China’s Deputy Minister Visits NLD

By Kyaw Phyo Tha 27 February 2014

RANGOON — A high-ranking Chinese government official has paid a visit to the headquarters of Burma’s biggest opposition party for the first time in more than two decades, according to the party’s patron.

China’s deputy minister of foreign affairs, Ai Ping, met with senior members of Aung San Suu Kyi’s National League for Democracy (NLD) party on Wednesday.

NLD patron Tin Oo said the visit was intended to boost ties not only between the two countries, but also between the NLD and the Communist Party of China (CPC).

“After all these years, it’s the first visit by a Chinese government official to our headquarters,” Tin Oo told The Irrawaddy. He said the last time a Chinese official visited the NLD head office in Rangoon was in 1990, right after the party won a landslide victory in nationwide elections.

During the nearly one-hour meeting on Wednesday, a Chinese delegation led by Ai Ping and Yang Houlan, the Chinese ambassador to Burma, met with Tin Oo as well as NLD central committee members Nyan Win and Monywa Aung Shin.

“They only focused on promoting a good relationship between China and Burma, and they didn’t utter a word about Myitsone, Letpadaung or the Chinese gas pipeline,” said Tin Oo, referring to Chinese-backed business ventures in Burma.

“They are also curious about the NLD’s international relationships, especially if the party comes to power. We explained that we will stick to our policy of having good relationships with every country.”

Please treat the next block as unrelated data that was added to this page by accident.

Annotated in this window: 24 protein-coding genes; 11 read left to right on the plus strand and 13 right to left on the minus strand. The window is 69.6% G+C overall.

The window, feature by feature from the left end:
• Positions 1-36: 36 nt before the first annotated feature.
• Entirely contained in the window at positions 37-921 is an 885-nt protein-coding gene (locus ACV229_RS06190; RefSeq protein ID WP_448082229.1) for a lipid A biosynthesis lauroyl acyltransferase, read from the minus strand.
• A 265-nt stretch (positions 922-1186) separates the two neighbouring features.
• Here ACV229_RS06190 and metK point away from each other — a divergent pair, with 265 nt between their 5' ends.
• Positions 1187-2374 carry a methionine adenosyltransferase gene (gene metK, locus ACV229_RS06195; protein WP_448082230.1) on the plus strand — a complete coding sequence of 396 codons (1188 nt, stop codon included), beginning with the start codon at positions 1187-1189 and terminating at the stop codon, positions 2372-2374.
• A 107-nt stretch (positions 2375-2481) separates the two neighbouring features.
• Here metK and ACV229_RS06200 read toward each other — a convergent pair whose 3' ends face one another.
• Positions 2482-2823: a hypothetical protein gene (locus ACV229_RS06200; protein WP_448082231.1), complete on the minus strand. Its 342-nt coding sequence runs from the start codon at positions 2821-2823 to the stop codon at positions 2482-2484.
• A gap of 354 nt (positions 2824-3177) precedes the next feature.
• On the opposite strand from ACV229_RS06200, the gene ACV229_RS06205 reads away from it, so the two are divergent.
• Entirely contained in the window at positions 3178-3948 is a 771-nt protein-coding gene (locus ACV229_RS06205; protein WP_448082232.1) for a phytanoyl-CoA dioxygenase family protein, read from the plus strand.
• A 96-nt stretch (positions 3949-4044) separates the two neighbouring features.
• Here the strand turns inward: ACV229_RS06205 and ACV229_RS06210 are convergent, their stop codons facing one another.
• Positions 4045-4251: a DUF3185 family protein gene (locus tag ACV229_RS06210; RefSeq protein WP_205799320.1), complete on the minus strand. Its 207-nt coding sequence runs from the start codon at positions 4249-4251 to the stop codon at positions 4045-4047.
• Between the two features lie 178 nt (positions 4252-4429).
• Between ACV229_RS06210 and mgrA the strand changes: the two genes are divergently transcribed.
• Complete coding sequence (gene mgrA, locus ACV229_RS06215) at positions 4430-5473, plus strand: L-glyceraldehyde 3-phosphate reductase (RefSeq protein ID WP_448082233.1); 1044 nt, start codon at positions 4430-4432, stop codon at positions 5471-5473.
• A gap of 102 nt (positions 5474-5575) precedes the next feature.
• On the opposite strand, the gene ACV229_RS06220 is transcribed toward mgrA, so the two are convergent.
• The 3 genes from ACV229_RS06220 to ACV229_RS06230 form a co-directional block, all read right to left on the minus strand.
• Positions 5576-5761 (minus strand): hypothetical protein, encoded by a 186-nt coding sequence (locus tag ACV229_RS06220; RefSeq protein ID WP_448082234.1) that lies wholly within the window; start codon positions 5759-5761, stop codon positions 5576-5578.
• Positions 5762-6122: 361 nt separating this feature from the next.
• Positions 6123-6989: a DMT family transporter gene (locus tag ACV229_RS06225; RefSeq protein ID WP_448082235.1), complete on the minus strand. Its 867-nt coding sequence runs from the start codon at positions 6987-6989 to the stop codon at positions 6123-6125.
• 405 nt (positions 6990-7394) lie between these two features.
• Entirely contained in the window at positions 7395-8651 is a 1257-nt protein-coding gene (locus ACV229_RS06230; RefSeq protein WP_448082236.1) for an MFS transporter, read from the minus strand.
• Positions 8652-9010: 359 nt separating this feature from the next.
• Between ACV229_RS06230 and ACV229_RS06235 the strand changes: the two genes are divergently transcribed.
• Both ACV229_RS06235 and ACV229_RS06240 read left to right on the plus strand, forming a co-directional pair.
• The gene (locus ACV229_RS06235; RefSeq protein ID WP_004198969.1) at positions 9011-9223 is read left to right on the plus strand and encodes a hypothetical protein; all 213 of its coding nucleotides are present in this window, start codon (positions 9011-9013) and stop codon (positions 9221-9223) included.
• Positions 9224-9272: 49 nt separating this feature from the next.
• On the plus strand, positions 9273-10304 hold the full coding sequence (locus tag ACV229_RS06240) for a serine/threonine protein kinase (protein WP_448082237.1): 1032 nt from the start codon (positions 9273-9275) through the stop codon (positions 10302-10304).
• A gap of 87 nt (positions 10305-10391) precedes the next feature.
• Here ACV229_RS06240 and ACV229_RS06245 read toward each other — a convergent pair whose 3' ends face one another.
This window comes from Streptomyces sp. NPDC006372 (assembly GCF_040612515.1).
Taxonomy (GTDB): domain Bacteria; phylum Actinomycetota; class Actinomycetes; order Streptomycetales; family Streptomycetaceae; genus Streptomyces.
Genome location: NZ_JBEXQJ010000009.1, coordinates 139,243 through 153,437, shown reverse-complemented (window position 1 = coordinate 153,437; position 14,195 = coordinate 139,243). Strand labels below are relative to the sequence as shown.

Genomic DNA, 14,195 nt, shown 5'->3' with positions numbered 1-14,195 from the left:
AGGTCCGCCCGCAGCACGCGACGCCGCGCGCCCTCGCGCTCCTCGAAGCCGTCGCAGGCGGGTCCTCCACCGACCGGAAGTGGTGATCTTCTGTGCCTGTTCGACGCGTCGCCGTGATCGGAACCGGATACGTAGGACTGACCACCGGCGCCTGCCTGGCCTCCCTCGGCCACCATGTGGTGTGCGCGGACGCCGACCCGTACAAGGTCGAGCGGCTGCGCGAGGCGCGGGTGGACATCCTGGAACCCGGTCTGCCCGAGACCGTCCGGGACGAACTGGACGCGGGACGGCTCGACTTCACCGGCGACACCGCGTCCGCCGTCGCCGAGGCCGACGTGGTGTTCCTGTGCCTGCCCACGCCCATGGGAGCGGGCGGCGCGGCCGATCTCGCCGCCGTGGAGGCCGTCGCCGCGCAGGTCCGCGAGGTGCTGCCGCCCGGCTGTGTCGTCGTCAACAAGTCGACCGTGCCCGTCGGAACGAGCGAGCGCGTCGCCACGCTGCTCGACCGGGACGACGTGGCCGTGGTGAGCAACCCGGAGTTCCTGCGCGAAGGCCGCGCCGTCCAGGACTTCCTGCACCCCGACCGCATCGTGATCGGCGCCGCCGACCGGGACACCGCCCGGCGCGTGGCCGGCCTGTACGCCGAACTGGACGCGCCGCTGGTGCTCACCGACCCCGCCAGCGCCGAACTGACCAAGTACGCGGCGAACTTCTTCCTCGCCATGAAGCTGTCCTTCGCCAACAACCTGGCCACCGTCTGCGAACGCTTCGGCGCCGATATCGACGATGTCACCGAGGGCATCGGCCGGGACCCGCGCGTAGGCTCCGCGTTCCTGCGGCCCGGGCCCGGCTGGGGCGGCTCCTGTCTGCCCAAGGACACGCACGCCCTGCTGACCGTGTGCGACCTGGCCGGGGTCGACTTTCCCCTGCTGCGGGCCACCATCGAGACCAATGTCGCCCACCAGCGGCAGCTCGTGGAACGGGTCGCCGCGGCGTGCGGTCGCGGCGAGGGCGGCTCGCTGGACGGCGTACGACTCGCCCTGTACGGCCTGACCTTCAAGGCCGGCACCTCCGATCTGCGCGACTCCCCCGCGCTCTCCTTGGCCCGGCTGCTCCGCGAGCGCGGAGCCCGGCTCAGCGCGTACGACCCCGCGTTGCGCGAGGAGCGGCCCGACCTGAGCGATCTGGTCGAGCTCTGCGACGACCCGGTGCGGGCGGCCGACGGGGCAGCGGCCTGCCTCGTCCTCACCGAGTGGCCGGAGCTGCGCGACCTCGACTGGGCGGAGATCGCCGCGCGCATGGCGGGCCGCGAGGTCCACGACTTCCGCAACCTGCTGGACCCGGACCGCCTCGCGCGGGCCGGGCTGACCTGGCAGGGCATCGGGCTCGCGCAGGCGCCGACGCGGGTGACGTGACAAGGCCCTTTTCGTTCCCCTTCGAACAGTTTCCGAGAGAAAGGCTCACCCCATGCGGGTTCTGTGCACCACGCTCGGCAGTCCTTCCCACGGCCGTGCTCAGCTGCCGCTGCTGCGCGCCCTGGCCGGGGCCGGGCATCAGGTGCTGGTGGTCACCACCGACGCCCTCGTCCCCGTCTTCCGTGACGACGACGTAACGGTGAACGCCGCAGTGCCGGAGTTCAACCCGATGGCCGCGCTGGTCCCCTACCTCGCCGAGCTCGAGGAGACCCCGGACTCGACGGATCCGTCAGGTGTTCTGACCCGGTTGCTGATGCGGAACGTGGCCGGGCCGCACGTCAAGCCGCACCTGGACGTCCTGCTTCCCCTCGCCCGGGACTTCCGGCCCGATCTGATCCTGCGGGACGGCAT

According to Monywa Aung Shin, the deputy minister said China had been unable to build relations in the past with the NLD due to Burma’s military dictatorship. “Now the political situation here is more open, so they said they want to promote party-to-party relations,” the NLD member told The Irrawaddy.

He added that at least four NLD delegations had traveled to China since last year.

China has stepped up engagement with the Burmese opposition and public in the past year after some of its megaprojects in Burma sparked popular backlash. In 2011, Burmese President Thein Sein suspended the US$3.6 billion Myitsone dam project, which is backed by the state-owned China Power Investment Corporation (CPI). Suu Kyi, chairperson of the NLD, was among many public voices calling for the dam’s suspension.

During a trip to China in May last year, an NLD delegation was approached by CPI and told that the company wanted to restart the suspended project. A month earlier, Yang Houlan, the newly appointed ambassador, met with Suu Kyi at her home in Rangoon, following up on a visit by his outgoing predecessor, Li Junhua. The Chinese Embassy in Burma also donated 1 million kyats ($1,000) to the NLD National Health Network several months ago.

In December last year, China’s Ministry of Foreign Affairs invited NLD members to China for the first time. A delegation led by the party’s central executive committee members and spokesman Nyan Win made the visit.